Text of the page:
Better with Age?

New or old we live before the face of God.

Here we go again! Last month we columnists were told that the Christmas issue was themed “In Praise of Broken Things”; a crazy topic until I thought about it some more. This month it’s “Better with Age.”

Better with age? Tell that to my creaky 76-year-old knees, or my wife’s 23-year-old Honda Civic. New and improved is where it’s at. Who isn’t in favour of the new over the old? Wouldn’t you rather have a new car than an old one? A new smart phone instead of that old rotary phone? A new (fill in the blank) instead of that old (fill in the blank)? But then I began to think again.

My favourite things

I love to share a glass of well-aged wine with a few old friends. It’s fun to share memories as we look through our photo albums featuring familiar old places we visited together many years ago. Crackers and old cheddar cheese go well with the wine and, as the conversation turns to music, we put on some records with familiar old songs or the classic Mozart. Soon my 190-year-old Frisian wall clock strikes 10 o’clock. The friends leave and I have a small glass of well-aged port with my wife of 48 years. Before turning in for the night, I scan the collection of books on my shelves and randomly pull down an old King James Version Bible with an inscription on the fly leaf from my dear departed parents congratulating me and wishing me God’s blessings on my graduation from university in 1967.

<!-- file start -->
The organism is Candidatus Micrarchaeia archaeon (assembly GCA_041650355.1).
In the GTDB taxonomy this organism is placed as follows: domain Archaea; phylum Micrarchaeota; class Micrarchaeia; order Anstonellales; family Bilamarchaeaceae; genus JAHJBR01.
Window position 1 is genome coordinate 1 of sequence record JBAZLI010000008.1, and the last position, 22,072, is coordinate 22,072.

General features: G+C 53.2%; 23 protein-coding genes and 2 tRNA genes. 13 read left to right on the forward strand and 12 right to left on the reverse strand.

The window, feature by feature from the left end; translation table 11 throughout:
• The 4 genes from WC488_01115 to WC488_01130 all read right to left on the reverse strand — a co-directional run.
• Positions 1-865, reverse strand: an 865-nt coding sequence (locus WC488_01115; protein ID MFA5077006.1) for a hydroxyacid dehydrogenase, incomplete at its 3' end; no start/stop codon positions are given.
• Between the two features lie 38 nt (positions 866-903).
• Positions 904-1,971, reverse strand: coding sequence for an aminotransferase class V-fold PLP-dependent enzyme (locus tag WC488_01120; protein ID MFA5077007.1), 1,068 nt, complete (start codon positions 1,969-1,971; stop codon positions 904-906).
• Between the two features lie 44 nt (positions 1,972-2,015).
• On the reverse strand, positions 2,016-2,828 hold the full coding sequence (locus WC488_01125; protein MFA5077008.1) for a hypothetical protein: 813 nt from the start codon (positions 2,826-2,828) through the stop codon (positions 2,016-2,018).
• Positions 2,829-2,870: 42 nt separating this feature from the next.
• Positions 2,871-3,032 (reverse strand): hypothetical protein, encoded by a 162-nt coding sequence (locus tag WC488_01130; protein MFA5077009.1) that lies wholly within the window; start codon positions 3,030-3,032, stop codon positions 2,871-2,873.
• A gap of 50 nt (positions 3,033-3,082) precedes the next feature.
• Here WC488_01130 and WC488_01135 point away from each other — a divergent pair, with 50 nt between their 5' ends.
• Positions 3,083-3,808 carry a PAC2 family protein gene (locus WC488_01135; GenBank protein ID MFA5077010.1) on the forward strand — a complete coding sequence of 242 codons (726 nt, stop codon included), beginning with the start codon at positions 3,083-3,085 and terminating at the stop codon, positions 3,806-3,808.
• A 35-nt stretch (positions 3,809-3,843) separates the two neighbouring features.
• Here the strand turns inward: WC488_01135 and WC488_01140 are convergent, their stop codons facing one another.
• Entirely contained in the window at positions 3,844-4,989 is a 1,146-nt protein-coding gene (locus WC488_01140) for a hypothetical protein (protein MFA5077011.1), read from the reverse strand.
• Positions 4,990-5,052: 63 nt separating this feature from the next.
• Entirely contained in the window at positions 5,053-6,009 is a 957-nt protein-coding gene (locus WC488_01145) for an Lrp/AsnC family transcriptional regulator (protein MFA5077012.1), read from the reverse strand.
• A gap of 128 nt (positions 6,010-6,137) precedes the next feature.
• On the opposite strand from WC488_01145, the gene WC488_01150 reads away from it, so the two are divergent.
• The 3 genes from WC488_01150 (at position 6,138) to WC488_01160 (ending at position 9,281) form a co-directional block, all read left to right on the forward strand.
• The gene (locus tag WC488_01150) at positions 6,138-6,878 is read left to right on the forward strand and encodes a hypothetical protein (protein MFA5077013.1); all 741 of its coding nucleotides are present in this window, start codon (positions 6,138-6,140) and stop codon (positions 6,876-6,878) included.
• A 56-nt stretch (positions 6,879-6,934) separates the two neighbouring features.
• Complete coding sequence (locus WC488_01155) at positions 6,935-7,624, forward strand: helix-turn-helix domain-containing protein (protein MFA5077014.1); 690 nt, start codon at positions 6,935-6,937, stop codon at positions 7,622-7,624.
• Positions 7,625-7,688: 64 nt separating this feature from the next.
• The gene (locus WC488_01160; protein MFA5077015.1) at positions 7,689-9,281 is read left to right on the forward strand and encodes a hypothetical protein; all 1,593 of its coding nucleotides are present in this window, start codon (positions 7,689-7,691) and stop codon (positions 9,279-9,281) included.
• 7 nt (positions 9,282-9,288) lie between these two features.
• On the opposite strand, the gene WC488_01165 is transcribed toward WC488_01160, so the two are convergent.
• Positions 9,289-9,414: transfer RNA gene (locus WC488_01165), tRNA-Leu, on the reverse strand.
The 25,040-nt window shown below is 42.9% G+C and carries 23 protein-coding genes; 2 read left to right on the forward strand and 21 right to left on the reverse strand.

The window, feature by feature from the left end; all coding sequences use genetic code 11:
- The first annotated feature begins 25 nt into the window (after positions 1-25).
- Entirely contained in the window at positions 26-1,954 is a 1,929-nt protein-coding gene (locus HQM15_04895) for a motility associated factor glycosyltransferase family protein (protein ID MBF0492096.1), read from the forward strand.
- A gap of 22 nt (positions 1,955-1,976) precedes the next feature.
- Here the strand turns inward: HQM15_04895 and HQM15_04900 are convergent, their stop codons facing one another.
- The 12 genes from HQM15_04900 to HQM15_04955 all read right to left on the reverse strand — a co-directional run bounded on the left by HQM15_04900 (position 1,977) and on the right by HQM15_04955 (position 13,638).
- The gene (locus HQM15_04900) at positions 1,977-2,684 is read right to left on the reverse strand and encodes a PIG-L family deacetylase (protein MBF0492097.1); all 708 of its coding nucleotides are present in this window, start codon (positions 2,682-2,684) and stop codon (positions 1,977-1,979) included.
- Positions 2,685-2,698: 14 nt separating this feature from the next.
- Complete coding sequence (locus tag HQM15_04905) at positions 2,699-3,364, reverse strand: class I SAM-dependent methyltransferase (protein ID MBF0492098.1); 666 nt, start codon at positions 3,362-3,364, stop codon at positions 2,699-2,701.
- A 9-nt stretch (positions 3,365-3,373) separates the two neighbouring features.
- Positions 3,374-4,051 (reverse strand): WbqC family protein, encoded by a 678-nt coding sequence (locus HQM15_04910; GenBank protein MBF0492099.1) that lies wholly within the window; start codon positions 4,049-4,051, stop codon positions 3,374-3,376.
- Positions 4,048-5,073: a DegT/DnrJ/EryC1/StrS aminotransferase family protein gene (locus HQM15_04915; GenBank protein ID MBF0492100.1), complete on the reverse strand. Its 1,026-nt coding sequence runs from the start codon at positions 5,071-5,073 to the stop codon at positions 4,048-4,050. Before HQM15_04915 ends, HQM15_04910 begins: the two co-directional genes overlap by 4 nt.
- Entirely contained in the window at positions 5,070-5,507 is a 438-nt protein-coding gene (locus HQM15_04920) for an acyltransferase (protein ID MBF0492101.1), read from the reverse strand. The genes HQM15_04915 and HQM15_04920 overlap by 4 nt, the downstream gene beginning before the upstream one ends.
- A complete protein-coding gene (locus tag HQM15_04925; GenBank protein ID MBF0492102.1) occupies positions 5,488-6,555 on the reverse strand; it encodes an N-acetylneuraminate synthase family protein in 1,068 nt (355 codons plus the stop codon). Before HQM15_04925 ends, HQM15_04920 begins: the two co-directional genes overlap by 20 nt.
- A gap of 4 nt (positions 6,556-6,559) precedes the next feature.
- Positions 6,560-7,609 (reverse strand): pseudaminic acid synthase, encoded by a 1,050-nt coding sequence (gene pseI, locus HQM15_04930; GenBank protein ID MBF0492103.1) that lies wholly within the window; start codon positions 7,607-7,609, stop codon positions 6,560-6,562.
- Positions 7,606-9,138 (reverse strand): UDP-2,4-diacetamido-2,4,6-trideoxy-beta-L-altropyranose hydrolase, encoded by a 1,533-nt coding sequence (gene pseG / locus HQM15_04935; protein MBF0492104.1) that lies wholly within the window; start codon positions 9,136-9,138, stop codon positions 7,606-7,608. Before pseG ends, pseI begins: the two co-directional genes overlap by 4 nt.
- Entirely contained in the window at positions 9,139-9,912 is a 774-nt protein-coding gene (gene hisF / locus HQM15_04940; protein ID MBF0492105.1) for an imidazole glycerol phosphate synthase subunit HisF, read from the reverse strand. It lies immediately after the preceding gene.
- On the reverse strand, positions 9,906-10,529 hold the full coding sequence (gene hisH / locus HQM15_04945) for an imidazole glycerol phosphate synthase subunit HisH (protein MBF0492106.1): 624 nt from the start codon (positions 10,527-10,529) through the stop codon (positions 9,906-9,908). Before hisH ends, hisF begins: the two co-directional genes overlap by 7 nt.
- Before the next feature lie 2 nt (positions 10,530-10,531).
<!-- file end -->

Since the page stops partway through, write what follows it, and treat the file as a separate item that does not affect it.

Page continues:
I pull on some comfortable old PJs and slip into bed beside Louisa and think back on old times, like excavating dinosaurs in Alberta’s “Badlands” in the 1960s. What a great summer job! (Have I forgotten the sometimes-unbearable heat and whining mosquitos?) I think back on the birth of three children, two healthy, and one with a seriously wonky heart. That causes me to think of open-heart surgeries with all the prayers and worries occasioned thereby. And I know there will need to be another valve replacement soon. That one will occur with a catheter running through an artery thereby eliminating the need for another cracking of the sternum. And suddenly I’m incredibly happy about new advances in heart surgery. I’m also happy about three healthy, little grandsons who bubble over with new energy and young lives full of promise. I fall asleep.

Coram deo

There is new snow on the ground in the morning and the world looks clean and bright. Louisa and I have a simple breakfast together and we thank God for the new day. New or old we live Coram Deo (before the face of God) whose old promises of grace are new every morning. Old and new. Neither better or worse than the other. It all depends on how you look at it or, better yet, how God looks at it.

I hope you experienced the past (old) year as a blessing, and I wish you a new year filled with grace and peace.


  • Bob Bruinsma

    Bob is a retired Professor of Education (The King’s University) living in Edmonton.

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